I HAVE BEEN A HUGE DEVOTEE of jointed plugs (or broken-back, if you prefer) since I was a teenager, over grumble-grumble-grumble years ago.
If you look in one of my myriad tackleboxes, you will find broken backs of all stripes. Jointed Redfins, Rapalas, Jointed Corkies, Mirrolure Snakedancers (I almost never use those; not because they don’t work for me, but because they have been extinct for over a decade), Bomber Long A’s, and a few models that I don’t even remember their names.
I’ve caught countless fish of several different species on these jointed wonders. Trout, redfish, bass, snook, mangrove snapper, skipjack.
I have a broken back Long A in Rainbow Trout that I’ve taken out of service because I caught my first and only tarpon, a 40 pounder, on it while making casts around the Brazos Santiago Jetties. I have it in its own box, right next to the box that holds the Snake Dancer that produced a flounder along South Beach’s mangroves. I love broken back plugs. Love, love, LOVE them.
Call them what you will: jointed plugs, broken back minnows, segmented lures—Herman The Wonder Plug. There is no disputing the effectiveness of jointed lures such as the Jointed Red Fin, the Bomber Jointed Long A, or the Sebile Magic Swimmer.
Segmented lures have been real fish catchers for decades. Through the 1980s, the ultimate big-trout killer up and down the coast, especially in Baffin Bay was the Red Fin in Pink back, silver sides, yellow belly, and the classic Texas Chicken.
The redheaded jointed Long A ran a close second, and some anglers swore by the venerable Rapala (although until recently, you had to replace the wire hooks with stouter stuff). Broken backs were the king of wall hanger lures.
Over time, the Spook-style top waters, and then the Corky, took over the spot that belonged to the jointed plug, and rightfully so. Both catch plenty of big fish, and not just trout. What wasn’t replaced was the former king’s effectiveness.
I have become a die-hard swim bait fan over the years, especially the newest swimbaits from Live Target, which are just remarkable. However, I still throw the broken back more than a couple of times each season.
When snooks are chasing mullet along the mangroves in South Bay, I break out the Long A and let fly. The combination of heft (most are ¾ ounce) and thin profile allow me to make long casts, and linesiders can’t abide the erratic wiggle of a well-retrieved plug. They absolutely crush it.
A Red Fin is my go-to bait near docks and channel points in the Ship Channel, and I’ve often let one trail behind my boat during long drifts. They rarely fail to produce. On the occasions they DO fail, so has everything else I’ve used.
The different applications speak to jointed lures’ versatility. The industrial-sized Long A is still a popular trolling bait for kingfish and dolphins along weed lines and oil rigs. Some surf anglers fling them off the point of jetties and breakwaters form Bolivar to Brazos Santiago.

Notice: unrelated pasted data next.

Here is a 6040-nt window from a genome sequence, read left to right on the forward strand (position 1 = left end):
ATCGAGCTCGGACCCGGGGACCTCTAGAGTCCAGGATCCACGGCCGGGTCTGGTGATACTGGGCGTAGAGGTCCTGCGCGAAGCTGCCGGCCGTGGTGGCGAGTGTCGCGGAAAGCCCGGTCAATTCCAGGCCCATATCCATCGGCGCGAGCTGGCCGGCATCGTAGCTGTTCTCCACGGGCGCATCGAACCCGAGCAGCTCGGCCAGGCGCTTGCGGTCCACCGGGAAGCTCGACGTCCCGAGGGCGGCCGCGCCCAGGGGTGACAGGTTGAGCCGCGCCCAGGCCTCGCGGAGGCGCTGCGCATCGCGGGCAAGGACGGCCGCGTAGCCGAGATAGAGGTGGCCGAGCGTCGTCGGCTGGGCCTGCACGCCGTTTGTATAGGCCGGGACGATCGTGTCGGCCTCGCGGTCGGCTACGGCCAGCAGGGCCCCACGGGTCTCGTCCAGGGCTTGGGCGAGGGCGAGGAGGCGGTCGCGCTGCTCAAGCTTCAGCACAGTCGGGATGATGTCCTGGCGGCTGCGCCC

When redfish are schooling in bays in late summer and early fall to feed just before migrating, sling a Texas Chicken in their midst and hang on.
It may seem mysterious why the jointed plug has fallen from grace after so long a run on top. The easiest explanation is the growth in popularity of saltwater lure fishing over the past 20 years. More effective artificial baits are on the market than a single angler could ever use in a lifetime of fishing. There are new designs and colors, each being the next ultimate fish catcher.
Ironically, the jointed plug is still among the easiest lures to use. Much like the spoon—another lure that has fallen in popularity over the years (even though I know of at least two Captains, the Neu brothers in Port Mansfield, who swear by them as redfish killers).
You can literally fish one out of the box without having to learn a new retrieve. You can literally cast and wind all day, and the inherent action of the lure’s design gives you a good chance of success.
From there, you can begin experimenting with retrieve styles, whether it’s a pull-pause, or a slow-and-steady, or a frenetic fleeing-baitfish retrieve. The only thing that limits you is your imagination.
A perk of the growth in the saltwater lure industry is that jointed lures have also benefitted from the explosion. Alongside Cotton Cordell, Bomber, and Sebile, companies such as Reaction Strike, Strike King, Rapala, Smithwick and Brown Lures have their versions of segmented lures.
Some are designed with multiple sections, which have a slithering action that fish love. Try the pull-pause retrieve with a Magic Swimmer and see what happens.
Z-Man, Sebile, and other companies have soft plastic baits that mimic the action of jointed plugs—with the added perk of suppleness and a softer action. When predators want a more subtle presentation, these lures are murder.
Every so often, I take a look at that old Long A that got me that tarpon. It’s scratched up, the hooks are misshapen from years of being straightened and re-bent, and I doubt the split rings could handle a pinfish, much less another tarpon. It stays in my tackle box, however.
Call it a joint resolution from the past.
Email Cal Gonzales at [email protected]
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